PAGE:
Former infantry corporal Kenneth Young tried for years to obtain the medical records related to his treatment at a now-closed veterans’ hospital only to learn they had been destroyed in 2009, along with more than 27,000 boxes of other veterans’ medical files.
Mr. Young, who is 65 and lives in Nanaimo, B.C., wanted the records to bolster his case for a disability pension. He says he is entitled to the benefit because his healthy spleen was removed in 1975 at the former Westminster Veterans’ Hospital in London, Ont.
The documents, Mr. Young said in a telephone interview, would prove that the doctors did not do the appropriate tests before taking out the organ – a “medical misadventure” that he blames for significantly diminishing his quality of life.
The Veterans Review and Appeal Board asked to see his medical records after he applied for the pension in 2005. But “all the files that I would need to take to a doctor to have him agree with me are gone,” he said. “There’s no X-rays, there’s no lab reports … All the tests that were done, all the reports that were done on the tests, the proof is all gone.”
When many veterans’ hospitals, including the one in London, were closed more than three decades ago, the medical files of veterans were turned over to Library and Archives Canada (LAC) where officials were asked to determine whether they had “archival value.” But Mr. Young’s files were not in the archives and they could not be found at the Veterans Affairs department.
He kept pestering the bureaucrats to find them “and it got to the point where they said ‘don’t write us any more. If you have any other problems or questions, contact the Privacy Commissioner.’ Which I did,” he said. “A few months later [the Privacy Commissioner] called me up and said ‘well, your files were destroyed.’”
The Privacy Commissioner’s office sent Mr. Young an e-mail from 2009 in which Valerie Stewart, the supervisor of national information holdings for Veterans Affairs, explained to department staff that Library and Archives Canada had “reviewed the hospital patient files and determined that they do not have archival value.”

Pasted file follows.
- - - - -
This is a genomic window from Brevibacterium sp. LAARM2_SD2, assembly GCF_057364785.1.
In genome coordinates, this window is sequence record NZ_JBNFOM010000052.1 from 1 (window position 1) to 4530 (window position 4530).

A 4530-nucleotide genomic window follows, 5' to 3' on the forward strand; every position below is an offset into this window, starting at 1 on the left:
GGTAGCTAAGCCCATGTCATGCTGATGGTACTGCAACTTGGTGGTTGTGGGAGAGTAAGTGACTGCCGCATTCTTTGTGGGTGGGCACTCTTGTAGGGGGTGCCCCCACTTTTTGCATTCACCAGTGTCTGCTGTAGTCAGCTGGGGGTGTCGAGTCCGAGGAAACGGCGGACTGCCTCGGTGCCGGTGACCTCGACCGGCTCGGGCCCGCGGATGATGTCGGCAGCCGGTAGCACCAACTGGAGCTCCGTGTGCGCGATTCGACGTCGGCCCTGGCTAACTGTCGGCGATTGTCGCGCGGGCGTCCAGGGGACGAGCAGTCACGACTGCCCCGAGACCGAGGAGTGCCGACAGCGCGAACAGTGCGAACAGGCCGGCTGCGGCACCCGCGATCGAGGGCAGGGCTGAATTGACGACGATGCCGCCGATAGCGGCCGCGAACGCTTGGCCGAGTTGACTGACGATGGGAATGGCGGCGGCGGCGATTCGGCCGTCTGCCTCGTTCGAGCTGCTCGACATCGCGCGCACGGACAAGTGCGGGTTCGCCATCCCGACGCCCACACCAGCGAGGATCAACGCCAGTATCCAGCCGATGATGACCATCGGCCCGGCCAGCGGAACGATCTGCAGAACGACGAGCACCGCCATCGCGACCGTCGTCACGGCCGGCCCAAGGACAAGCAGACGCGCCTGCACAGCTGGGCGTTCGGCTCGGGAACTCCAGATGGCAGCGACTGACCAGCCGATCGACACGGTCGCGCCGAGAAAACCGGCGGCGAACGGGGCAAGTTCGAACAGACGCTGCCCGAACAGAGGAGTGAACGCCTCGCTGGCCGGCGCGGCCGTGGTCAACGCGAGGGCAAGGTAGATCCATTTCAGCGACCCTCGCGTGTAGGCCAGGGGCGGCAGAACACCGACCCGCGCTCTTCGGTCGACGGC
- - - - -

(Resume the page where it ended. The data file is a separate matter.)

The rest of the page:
Ms. Stewart went on to say that officials at the Veterans Affairs department had “determined there is no potential research value in these files,” and urged that “we proceed with the destruction of these files ASAP.”
When Jim Karygiannis, the Liberal critic for veterans’ affairs, asked about the destroyed records in the House of Commons last week, Parm Gill, the Parliamentary Secretary to the Minister of Veterans Affairs, replied that the files pertained to veterans from many years ago. “Indeed,” said Mr. Gill, “no active, living veteran’s file was involved in this process.”
Mr. Young said he thinks he looks “pretty good” for a dead guy.
The Veterans Affairs department said the records that were destroyed “were hospital patient records, used for administrative purposes,” and that their destruction was required by the Privacy Act. “Even if these records still existed today, they would not be used to adjudicate any Veterans Affairs Canada disability benefits,” said a department spokesman in an e-mail.
But Mr. Young said the Veterans Review and Appeal Board has made it clear that the documents are key to proving his case – so much so that the board itself searched for the files and, at one point, indicated they had been found but eventually came up empty-handed.
Mr. Young said he suspects many of the files that were destroyed belong to vets who have passed away. But he is equally certain that he is not the only living veteran in his situation.
Mr. Young’s case isn’t over. He returns for another hearing before the board on Dec. 9. “But I couldn’t hold onto it any more without letting the rest of the veterans know where their files went,” he said. “I am advising any veteran who spent any time in a Canadian veterans’ hospital to demand their medical files.”